It's All About the Dollar

By: Greg Silberman | Sat, May 5, 2007
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Article originally submitted to subscribers on 3rd May 2007...

Just got back from some unexpected travels.

Thanks to all my subscribers for your patience.

Here are some random titbits from the passed few days...

Along my travels I had to make a stopover in Hawaii. It was my first time to Hawaii which reminded me a lot of another Pacific Island I recently visited - Fiji - except it had all the comforts and trappings of the US of A.

What caught my attention was the amount of Japanese tourists dropping serious cash in the multitude of luxurious Brand name stores. Wai Kiki is one giant shopping centre and the shoppers were gorging themselves on cheap merchandise.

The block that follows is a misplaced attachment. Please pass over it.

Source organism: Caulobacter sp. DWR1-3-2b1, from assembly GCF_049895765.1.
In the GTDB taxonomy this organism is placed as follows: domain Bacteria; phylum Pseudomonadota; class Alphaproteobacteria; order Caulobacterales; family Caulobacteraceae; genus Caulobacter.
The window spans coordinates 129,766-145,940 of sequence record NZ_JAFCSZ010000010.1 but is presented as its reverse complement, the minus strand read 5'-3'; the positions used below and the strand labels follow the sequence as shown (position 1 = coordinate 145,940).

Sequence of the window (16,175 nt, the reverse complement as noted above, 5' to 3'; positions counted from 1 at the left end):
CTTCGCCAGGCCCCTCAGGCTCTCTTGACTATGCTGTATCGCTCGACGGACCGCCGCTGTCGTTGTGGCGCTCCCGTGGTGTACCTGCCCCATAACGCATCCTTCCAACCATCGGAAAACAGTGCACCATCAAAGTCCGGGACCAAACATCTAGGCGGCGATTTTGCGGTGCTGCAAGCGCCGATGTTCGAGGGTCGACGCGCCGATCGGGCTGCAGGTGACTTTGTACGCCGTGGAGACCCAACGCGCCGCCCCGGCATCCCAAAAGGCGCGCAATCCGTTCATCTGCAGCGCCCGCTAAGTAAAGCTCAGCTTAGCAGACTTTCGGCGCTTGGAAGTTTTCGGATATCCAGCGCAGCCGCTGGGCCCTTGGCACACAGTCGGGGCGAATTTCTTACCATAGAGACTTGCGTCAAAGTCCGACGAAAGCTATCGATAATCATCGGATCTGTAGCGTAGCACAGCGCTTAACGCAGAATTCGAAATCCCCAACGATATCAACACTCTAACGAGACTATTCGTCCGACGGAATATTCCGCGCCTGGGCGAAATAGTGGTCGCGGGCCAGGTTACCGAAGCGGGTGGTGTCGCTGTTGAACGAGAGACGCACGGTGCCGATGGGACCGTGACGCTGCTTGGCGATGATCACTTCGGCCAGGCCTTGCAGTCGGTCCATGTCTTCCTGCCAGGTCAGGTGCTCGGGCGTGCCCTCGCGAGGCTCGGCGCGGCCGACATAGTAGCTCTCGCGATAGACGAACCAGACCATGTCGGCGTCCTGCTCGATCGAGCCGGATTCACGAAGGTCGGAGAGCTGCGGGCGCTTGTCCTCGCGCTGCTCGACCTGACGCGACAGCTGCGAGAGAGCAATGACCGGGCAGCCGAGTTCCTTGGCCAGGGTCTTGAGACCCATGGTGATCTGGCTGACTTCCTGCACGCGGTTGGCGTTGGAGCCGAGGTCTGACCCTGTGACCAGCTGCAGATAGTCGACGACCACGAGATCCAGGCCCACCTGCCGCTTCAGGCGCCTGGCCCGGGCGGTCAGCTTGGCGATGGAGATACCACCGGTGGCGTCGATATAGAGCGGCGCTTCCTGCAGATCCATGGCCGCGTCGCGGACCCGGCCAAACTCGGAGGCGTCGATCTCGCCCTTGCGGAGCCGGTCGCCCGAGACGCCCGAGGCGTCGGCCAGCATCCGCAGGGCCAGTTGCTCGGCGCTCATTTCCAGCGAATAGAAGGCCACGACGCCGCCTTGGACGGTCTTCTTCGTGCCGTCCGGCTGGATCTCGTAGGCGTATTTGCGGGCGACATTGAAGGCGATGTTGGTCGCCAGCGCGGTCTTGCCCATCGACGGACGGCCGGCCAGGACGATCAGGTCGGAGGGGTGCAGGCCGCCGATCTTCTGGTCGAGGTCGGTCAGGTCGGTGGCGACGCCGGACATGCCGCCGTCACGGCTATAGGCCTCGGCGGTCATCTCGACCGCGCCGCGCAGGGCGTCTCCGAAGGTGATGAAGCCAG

The weak Dollar obviously has a lot to do with it. New York and other large US cities are not much different.

Personally, I think it's a shame, what the Japanese couldn't do with guns and bombs, the Americans have handed them through financial stupidity.


The way I see it.

The US Dollar, being the world's reserve currency is not dissimilar to a ball of energy.

When the Dollar falls the energy leaps off into other asset classes. And that's why we've been seeing a near Universal rise in asset prices.

But what happens if the Dollar were to rally? Would we see a reversal in the trend?

I think we're about to find out:

Chart 1 - USD bottoming?